Tuesday, April 24, 2012

`Averters and Purgers Must Go Together'

“Fumitory”: It sounds like the name of the room where one is permitted to smoke. Nige rightly describes it as “a lovely sleepy word” and reminds us of yellow fumitory, a wild flower commonly seen along the sides of roads in Houston. The roots of the name are Medieval Latin -- fūmus terræ – by way of the Old French fumeterre: “smoke of the earth.” Some trace the name to the plant’s gauzy, smoke-like appearance when viewed from a distance. John and Gloria Tveten write in Wildflowers of Houston (1993): “According to Pliny, juice of a European species causes the eyes to water as if exposed to smoke.”

The OED’s first citation for “fumitory” is from Chaucer’s “Nun's Priest's Tale”: “Of lauriol, centaure, and fumeterre.” At least thirteen species or subspecies, one of which is commonly known as “scrambled eggs,” are found in Texas. For centuries the plant has been used in folk medicine as a tonic, diaphoretic, diuretic and aperient. Burton regularly prescribes it in The Anatomy of Melancholy: “Fumitory purgeth melancholy,” adding:

“Averters and purgers must go together, as tending all to the same purpose, to divert this rebellious humour, and turn it another way. In this range, clysters and suppositories challenge a chief place, to draw this humour from the brain and heart, to the more ignoble parts. Some would have them still used a few days between, and those to be made with the boiled seeds of anise, fennel, and bastard saffron, hops, thyme, epithyme, mallows, fumitory, bugloss, polypody, senna, diasene, hamech, cassia, diacatholicon, hierologodium, oil of violets, sweet almonds, &c.”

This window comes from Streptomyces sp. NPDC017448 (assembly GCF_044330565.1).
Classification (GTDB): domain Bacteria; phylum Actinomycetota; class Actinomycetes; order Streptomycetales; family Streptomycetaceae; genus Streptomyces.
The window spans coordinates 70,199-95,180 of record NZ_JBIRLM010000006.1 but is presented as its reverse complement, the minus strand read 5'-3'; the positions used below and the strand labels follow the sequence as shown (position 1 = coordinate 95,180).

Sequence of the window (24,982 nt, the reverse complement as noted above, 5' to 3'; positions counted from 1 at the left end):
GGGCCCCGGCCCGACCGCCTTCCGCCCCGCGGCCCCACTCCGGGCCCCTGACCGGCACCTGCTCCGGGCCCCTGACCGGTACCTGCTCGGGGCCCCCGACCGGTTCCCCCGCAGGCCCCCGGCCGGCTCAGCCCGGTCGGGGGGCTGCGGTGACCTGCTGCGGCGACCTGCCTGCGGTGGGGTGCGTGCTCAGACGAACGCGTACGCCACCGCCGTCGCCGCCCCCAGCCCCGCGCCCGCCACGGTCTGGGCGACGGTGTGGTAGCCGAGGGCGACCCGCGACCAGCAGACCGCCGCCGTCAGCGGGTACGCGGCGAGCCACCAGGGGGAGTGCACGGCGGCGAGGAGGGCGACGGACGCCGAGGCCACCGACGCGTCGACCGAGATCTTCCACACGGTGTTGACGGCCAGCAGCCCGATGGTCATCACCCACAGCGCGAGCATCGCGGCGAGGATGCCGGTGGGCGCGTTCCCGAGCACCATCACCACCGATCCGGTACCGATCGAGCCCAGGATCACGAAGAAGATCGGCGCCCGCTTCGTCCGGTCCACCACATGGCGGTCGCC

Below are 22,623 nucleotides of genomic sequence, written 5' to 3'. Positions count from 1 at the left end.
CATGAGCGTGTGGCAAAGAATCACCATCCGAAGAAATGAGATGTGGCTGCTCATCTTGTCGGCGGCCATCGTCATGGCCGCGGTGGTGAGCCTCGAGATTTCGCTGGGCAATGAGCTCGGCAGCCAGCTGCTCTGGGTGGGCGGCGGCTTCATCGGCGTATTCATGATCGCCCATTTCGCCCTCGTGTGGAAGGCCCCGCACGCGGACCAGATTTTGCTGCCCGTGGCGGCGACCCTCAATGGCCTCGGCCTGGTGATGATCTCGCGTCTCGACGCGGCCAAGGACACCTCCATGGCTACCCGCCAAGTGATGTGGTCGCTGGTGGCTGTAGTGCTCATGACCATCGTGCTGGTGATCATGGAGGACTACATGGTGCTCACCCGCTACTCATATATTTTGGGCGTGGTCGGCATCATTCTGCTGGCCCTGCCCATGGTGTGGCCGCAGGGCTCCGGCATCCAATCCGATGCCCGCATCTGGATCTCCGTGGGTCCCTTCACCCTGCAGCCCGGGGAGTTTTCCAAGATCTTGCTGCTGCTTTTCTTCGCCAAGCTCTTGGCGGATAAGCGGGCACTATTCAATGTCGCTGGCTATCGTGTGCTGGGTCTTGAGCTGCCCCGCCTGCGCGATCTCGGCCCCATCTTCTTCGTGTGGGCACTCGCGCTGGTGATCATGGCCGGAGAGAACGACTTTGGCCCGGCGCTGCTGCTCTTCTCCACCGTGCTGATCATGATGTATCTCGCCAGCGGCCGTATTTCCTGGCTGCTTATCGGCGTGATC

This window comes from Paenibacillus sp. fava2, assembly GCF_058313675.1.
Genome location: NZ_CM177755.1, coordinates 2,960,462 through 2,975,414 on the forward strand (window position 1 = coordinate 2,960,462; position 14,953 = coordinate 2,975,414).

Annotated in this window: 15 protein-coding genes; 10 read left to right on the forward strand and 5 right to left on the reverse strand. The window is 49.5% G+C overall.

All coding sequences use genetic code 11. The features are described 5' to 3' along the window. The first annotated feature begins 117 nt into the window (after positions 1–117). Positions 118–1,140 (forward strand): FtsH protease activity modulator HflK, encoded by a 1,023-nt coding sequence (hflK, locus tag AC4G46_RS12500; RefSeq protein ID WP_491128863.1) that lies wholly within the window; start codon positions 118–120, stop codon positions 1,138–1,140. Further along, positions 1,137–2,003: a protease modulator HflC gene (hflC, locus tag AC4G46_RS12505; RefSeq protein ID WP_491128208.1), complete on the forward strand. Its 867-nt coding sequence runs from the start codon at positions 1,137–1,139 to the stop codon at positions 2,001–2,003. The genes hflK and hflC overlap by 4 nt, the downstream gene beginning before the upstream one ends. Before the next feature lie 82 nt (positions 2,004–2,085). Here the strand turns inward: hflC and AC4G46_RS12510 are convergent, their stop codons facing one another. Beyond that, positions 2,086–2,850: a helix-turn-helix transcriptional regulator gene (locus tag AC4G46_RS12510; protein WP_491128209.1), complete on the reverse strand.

For melancholics, before they resort to averters and purgers,  I would prescribe a daily dose of Burtonian prose, one of his catalogs of savory English words. The passage just quoted, if deeply read and weighed, with every etymology traced, every association pursued, every precursor and inheritor acknowledged, could sustain a lifetime of happy study. We might then judge ourselves educated and less jealously protective of our unhappiness. In his first known published work, “Fragments from a Writing Desk" (Democratic Press and Lansingburgh Advertiser, May 1839), Herman Melville, not a notably carefree man, writes: 

“I can imagine you seated on that dear, delightful, old-fashioned sofa, your head supported by its luxurious padding, and with feet aloft on the aspiring back of that straight-limbed, stiff-necked, quaint old chair, which, as our facetious W-- assured me, was the identical seat in which old Burton composed his Anatomy of Melancholy.”

Melville’s last known reference to Burton is found in the journal he kept during a visit to Oxford (where Burton spent most of his life) on May 2, 1857:

"In such a retreat old Burton composed his book, sedately smiling at men."

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